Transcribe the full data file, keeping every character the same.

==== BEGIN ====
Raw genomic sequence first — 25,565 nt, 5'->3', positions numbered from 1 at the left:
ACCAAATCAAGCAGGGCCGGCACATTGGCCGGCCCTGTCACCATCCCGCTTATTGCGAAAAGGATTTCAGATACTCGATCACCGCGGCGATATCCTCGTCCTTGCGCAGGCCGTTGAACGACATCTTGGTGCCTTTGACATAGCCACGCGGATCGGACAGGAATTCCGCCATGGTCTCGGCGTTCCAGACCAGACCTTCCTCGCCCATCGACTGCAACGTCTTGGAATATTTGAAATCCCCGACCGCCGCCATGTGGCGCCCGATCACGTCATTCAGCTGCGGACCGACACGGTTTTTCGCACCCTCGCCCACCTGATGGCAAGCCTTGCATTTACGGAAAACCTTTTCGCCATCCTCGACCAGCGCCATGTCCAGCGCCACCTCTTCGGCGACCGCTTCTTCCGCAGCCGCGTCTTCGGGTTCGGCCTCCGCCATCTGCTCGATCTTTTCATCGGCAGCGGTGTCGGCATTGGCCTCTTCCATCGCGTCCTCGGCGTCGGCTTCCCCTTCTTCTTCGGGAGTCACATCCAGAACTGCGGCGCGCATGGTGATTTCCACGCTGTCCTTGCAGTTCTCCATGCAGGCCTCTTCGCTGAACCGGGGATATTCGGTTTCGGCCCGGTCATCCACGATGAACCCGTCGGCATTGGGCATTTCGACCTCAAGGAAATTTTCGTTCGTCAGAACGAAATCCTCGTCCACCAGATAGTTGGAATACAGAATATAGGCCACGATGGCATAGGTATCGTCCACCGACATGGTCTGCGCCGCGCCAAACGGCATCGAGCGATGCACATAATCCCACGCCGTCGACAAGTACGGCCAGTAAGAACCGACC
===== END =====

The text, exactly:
Raw genomic sequence first — 25,565 nt, 5'->3', positions numbered from 1 at the left:
ACCAAATCAAGCAGGGCCGGCACATTGGCCGGCCCTGTCACCATCCCGCTTATTGCGAAAAGGATTTCAGATACTCGATCACCGCGGCGATATCCTCGTCCTTGCGCAGGCCGTTGAACGACATCTTGGTGCCTTTGACATAGCCACGCGGATCGGACAGGAATTCCGCCATGGTCTCGGCGTTCCAGACCAGACCTTCCTCGCCCATCGACTGCAACGTCTTGGAATATTTGAAATCCCCGACCGCCGCCATGTGGCGCCCGATCACGTCATTCAGCTGCGGACCGACACGGTTTTTCGCACCCTCGCCCACCTGATGGCAAGCCTTGCATTTACGGAAAACCTTTTCGCCATCCTCGACCAGCGCCATGTCCAGCGCCACCTCTTCGGCGACCGCTTCTTCCGCAGCCGCGTCTTCGGGTTCGGCCTCCGCCATCTGCTCGATCTTTTCATCGGCAGCGGTGTCGGCATTGGCCTCTTCCATCGCGTCCTCGGCGTCGGCTTCCCCTTCTTCTTCGGGAGTCACATCCAGAACTGCGGCGCGCATGGTGATTTCCACGCTGTCCTTGCAGTTCTCCATGCAGGCCTCTTCGCTGAACCGGGGATATTCGGTTTCGGCCCGGTCATCCACGATGAACCCGTCGGCATTGGGCATTTCGACCTCAAGGAAATTTTCGTTCGTCAGAACGAAATCCTCGTCCACCAGATAGTTGGAATACAGAATATAGGCCACGATGGCATAGGTATCGTCCACCGACATGGTCTGCGCCGCGCCAAACGGCATCGAGCGATGCACATAATCCCACGCCGTCGACAAGTACGGCCAGTAAGAACCGACC